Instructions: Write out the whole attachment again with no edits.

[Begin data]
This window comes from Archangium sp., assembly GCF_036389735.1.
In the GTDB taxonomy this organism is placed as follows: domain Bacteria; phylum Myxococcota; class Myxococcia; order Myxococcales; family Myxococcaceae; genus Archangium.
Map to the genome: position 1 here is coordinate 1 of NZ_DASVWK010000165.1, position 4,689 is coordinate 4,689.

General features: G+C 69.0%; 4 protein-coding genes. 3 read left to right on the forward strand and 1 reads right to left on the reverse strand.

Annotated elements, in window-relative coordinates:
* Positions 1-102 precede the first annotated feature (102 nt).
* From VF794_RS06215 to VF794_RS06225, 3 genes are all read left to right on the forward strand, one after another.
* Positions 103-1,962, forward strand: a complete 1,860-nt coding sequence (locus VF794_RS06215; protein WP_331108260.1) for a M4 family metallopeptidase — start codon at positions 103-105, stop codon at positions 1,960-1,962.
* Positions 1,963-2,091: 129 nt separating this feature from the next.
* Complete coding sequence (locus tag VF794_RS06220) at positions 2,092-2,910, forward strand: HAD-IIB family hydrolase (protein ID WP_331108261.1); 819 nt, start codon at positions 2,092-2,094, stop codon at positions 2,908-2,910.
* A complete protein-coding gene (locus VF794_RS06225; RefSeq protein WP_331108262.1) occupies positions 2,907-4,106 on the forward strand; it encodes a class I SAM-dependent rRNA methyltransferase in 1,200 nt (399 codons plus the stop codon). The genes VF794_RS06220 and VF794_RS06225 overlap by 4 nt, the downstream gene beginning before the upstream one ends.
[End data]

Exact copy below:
This window comes from Archangium sp., assembly GCF_036389735.1.
In the GTDB taxonomy this organism is placed as follows: domain Bacteria; phylum Myxococcota; class Myxococcia; order Myxococcales; family Myxococcaceae; genus Archangium.
Map to the genome: position 1 here is coordinate 1 of NZ_DASVWK010000165.1, position 4,689 is coordinate 4,689.

General features: G+C 69.0%; 4 protein-coding genes. 3 read left to right on the forward strand and 1 reads right to left on the reverse strand.

Annotated elements, in window-relative coordinates:
* Positions 1-102 precede the first annotated feature (102 nt).
* From VF794_RS06215 to VF794_RS06225, 3 genes are all read left to right on the forward strand, one after another.
* Positions 103-1,962, forward strand: a complete 1,860-nt coding sequence (locus VF794_RS06215; protein WP_331108260.1) for a M4 family metallopeptidase — start codon at positions 103-105, stop codon at positions 1,960-1,962.
* Positions 1,963-2,091: 129 nt separating this feature from the next.
* Complete coding sequence (locus tag VF794_RS06220) at positions 2,092-2,910, forward strand: HAD-IIB family hydrolase (protein ID WP_331108261.1); 819 nt, start codon at positions 2,092-2,094, stop codon at positions 2,908-2,910.
* A complete protein-coding gene (locus VF794_RS06225; RefSeq protein WP_331108262.1) occupies positions 2,907-4,106 on the forward strand; it encodes a class I SAM-dependent rRNA methyltransferase in 1,200 nt (399 codons plus the stop codon). The genes VF794_RS06220 and VF794_RS06225 overlap by 4 nt, the downstream gene beginning before the upstream one ends.